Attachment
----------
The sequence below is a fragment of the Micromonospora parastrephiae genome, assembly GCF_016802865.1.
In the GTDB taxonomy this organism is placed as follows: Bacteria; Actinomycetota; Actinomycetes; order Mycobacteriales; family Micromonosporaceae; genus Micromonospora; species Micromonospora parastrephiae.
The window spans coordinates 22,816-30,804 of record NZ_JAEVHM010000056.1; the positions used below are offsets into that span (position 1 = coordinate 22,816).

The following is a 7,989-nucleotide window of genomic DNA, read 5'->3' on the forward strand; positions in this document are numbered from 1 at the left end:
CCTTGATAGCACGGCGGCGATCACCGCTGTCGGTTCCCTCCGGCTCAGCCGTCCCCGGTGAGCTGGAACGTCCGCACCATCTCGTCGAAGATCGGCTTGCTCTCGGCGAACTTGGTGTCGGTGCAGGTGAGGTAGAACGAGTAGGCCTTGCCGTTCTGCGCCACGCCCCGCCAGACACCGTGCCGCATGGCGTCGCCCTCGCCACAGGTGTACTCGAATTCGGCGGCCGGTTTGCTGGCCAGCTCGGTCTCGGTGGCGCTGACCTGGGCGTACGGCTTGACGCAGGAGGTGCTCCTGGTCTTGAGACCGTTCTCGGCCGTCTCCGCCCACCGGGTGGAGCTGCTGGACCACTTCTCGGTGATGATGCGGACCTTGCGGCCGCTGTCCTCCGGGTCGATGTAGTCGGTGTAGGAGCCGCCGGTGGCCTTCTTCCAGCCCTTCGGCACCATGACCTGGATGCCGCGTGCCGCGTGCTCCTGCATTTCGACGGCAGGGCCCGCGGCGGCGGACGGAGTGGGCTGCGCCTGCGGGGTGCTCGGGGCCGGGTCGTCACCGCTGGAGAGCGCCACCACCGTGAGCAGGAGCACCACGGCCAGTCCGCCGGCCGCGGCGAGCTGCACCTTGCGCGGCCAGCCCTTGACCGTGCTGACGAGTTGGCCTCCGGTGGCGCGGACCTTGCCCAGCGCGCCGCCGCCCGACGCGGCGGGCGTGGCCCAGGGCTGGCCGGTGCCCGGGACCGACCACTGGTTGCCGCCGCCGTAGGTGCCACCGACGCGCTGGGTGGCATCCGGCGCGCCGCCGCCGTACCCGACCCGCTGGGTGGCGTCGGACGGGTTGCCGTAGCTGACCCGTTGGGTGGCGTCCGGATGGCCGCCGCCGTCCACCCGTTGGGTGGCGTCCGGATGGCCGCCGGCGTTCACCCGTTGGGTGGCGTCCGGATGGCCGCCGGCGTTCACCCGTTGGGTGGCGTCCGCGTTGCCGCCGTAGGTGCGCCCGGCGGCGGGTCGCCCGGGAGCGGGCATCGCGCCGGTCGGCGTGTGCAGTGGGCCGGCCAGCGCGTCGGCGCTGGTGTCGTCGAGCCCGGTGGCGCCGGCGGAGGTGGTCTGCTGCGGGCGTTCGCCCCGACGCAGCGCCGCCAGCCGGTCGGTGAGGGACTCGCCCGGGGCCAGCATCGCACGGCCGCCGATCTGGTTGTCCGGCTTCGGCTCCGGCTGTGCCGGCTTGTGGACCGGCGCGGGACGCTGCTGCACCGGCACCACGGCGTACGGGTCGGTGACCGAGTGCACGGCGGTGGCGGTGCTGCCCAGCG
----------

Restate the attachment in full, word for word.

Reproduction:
The sequence below is a fragment of the Micromonospora parastrephiae genome, assembly GCF_016802865.1.
In the GTDB taxonomy this organism is placed as follows: Bacteria; Actinomycetota; Actinomycetes; order Mycobacteriales; family Micromonosporaceae; genus Micromonospora; species Micromonospora parastrephiae.
The window spans coordinates 22,816-30,804 of record NZ_JAEVHM010000056.1; the positions used below are offsets into that span (position 1 = coordinate 22,816).

The following is a 7,989-nucleotide window of genomic DNA, read 5'->3' on the forward strand; positions in this document are numbered from 1 at the left end:
CCTTGATAGCACGGCGGCGATCACCGCTGTCGGTTCCCTCCGGCTCAGCCGTCCCCGGTGAGCTGGAACGTCCGCACCATCTCGTCGAAGATCGGCTTGCTCTCGGCGAACTTGGTGTCGGTGCAGGTGAGGTAGAACGAGTAGGCCTTGCCGTTCTGCGCCACGCCCCGCCAGACACCGTGCCGCATGGCGTCGCCCTCGCCACAGGTGTACTCGAATTCGGCGGCCGGTTTGCTGGCCAGCTCGGTCTCGGTGGCGCTGACCTGGGCGTACGGCTTGACGCAGGAGGTGCTCCTGGTCTTGAGACCGTTCTCGGCCGTCTCCGCCCACCGGGTGGAGCTGCTGGACCACTTCTCGGTGATGATGCGGACCTTGCGGCCGCTGTCCTCCGGGTCGATGTAGTCGGTGTAGGAGCCGCCGGTGGCCTTCTTCCAGCCCTTCGGCACCATGACCTGGATGCCGCGTGCCGCGTGCTCCTGCATTTCGACGGCAGGGCCCGCGGCGGCGGACGGAGTGGGCTGCGCCTGCGGGGTGCTCGGGGCCGGGTCGTCACCGCTGGAGAGCGCCACCACCGTGAGCAGGAGCACCACGGCCAGTCCGCCGGCCGCGGCGAGCTGCACCTTGCGCGGCCAGCCCTTGACCGTGCTGACGAGTTGGCCTCCGGTGGCGCGGACCTTGCCCAGCGCGCCGCCGCCCGACGCGGCGGGCGTGGCCCAGGGCTGGCCGGTGCCCGGGACCGACCACTGGTTGCCGCCGCCGTAGGTGCCACCGACGCGCTGGGTGGCATCCGGCGCGCCGCCGCCGTACCCGACCCGCTGGGTGGCGTCGGACGGGTTGCCGTAGCTGACCCGTTGGGTGGCGTCCGGATGGCCGCCGCCGTCCACCCGTTGGGTGGCGTCCGGATGGCCGCCGGCGTTCACCCGTTGGGTGGCGTCCGGATGGCCGCCGGCGTTCACCCGTTGGGTGGCGTCCGCGTTGCCGCCGTAGGTGCGCCCGGCGGCGGGTCGCCCGGGAGCGGGCATCGCGCCGGTCGGCGTGTGCAGTGGGCCGGCCAGCGCGTCGGCGCTGGTGTCGTCGAGCCCGGTGGCGCCGGCGGAGGTGGTCTGCTGCGGGCGTTCGCCCCGACGCAGCGCCGCCAGCCGGTCGGTGAGGGACTCGCCCGGGGCCAGCATCGCACGGCCGCCGATCTGGTTGTCCGGCTTCGGCTCCGGCTGTGCCGGCTTGTGGACCGGCGCGGGACGCTGCTGCACCGGCACCACGGCGTACGGGTCGGTGACCGAGTGCACGGCGGTGGCGGTGCTGCCCAGCG